HEALTH organisations have failed to offer would-be-mothers the recommended three cycles of IVF treatment, new figures show.

East Lancashire and Blackburn with Darwen clinical commissioning groups (CCGs) are amongst nearly 90 per cent of health bodies which fail to meet national guidelines.

Both East Lancashire and Blackburn with Darwen CCGs offered two cycles of IVF treatment, according to data from campaign group Fertility Fairness.

The group has called on the government to intervene to address the ‘postcode’ lottery in IVF treatment services.

Sarah Norcross, from Fertility Fairness, said: ‘This National Fertility Awareness Week we are commemorating 40 years of IVF, 40 years of a life-changing technology pioneered in England.

“However, that achievement means nothing if only those who can afford private IVF benefit.

“The government should be ashamed that, after 40 years of IVF, it is your postcode and your pay packet, and not your medical need, which are the key determinants of whether you will be able to try IVF.”

Cathy Gardener, lead commissioner for Pennine Lancashire, which commissions health services across the county, said a review of assisted conception services is taking place across the area.

She said: “This review is being undertaken to ensure there is equity and fairness across the county and as such, these clinical policies are updated in line with the latest guidance and best practice.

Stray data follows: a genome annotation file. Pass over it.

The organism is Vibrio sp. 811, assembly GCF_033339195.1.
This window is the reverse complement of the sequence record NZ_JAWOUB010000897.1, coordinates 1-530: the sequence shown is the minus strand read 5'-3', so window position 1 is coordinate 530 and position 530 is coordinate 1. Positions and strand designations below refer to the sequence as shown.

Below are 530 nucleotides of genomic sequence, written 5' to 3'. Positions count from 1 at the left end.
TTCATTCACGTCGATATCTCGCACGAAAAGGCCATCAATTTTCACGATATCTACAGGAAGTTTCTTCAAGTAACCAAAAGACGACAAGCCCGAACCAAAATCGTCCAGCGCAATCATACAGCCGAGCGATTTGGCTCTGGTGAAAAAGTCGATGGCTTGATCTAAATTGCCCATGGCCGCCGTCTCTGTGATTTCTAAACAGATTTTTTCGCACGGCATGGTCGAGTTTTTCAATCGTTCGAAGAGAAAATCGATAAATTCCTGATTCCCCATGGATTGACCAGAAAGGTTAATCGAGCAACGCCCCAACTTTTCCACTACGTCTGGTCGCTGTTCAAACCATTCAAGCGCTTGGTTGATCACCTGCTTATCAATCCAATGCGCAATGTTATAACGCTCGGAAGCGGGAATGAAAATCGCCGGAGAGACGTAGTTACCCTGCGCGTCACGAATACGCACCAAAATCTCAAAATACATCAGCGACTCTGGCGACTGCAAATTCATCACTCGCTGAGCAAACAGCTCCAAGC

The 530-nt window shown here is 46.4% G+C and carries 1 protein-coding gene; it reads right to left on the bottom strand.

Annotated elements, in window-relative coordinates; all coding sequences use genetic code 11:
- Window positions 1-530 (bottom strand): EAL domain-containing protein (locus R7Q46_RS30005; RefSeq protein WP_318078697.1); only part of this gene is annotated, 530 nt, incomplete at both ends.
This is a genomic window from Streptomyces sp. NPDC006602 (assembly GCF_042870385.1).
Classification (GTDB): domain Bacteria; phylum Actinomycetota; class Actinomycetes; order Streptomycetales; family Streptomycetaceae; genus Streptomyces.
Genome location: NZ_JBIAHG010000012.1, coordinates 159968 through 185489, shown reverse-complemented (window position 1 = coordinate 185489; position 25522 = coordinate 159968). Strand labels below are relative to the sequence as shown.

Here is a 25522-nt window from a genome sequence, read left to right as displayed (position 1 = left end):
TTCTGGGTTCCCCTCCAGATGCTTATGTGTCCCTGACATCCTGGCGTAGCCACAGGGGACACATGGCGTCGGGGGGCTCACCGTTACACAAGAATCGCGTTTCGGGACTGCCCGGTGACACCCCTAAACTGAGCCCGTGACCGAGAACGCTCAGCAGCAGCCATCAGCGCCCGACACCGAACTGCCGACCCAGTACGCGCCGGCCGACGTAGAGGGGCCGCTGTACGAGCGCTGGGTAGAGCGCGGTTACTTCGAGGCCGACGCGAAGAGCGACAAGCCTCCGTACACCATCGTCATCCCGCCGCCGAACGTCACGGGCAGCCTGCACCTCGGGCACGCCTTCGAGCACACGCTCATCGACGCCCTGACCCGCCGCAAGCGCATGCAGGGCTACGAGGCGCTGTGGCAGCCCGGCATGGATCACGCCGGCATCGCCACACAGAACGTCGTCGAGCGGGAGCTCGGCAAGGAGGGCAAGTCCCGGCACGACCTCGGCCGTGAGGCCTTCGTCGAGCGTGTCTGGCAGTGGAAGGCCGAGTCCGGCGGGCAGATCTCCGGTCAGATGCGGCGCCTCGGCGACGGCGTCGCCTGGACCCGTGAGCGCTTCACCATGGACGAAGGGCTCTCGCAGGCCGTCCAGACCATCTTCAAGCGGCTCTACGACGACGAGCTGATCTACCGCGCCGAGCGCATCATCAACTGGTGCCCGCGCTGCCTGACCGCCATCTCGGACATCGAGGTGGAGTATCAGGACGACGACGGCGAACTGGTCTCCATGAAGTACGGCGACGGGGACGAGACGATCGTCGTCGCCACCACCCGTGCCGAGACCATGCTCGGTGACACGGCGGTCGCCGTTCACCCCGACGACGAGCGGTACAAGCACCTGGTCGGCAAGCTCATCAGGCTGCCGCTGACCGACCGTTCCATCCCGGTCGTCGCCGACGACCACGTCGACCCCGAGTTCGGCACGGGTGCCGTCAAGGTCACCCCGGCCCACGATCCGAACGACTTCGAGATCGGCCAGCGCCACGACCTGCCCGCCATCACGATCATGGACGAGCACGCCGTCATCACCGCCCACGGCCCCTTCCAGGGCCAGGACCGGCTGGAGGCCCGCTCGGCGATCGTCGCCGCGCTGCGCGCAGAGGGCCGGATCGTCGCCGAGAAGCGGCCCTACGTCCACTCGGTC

“This means that no matter where you live in the Lancashire and South Cumbria area, the treatment offered to you will be the same.

“All the draft policies will be subject to engagement with the public and clinicians and their views will be taken into account before any changes, if needed, are made.”

An NHS England spokesman, said: “Ultimately these are legally decisions for CCGs, who are under an obligation to balance the various competing demands on the NHS locally while living within the budget parliament has allocated.”

The figures from Fertility Fairness are based on freedom of information requests sent to CCGs across England, of which all 208 replied.

Only 24 of the 208 CCGs in England met national guidelines and seven offered no treatment at all.

While the group found the number of CCGs meeting the guidelines has fallen from 24 per cent of CCGs in 2013 to just 12 per cent in 2017.

Under guidelines issued in 2004 by The National Institute for Health and Care Excellence (NICE), women under 40 who have failed to get pregnant after two years of trying should be offered three full cycles of IVF on the NHS.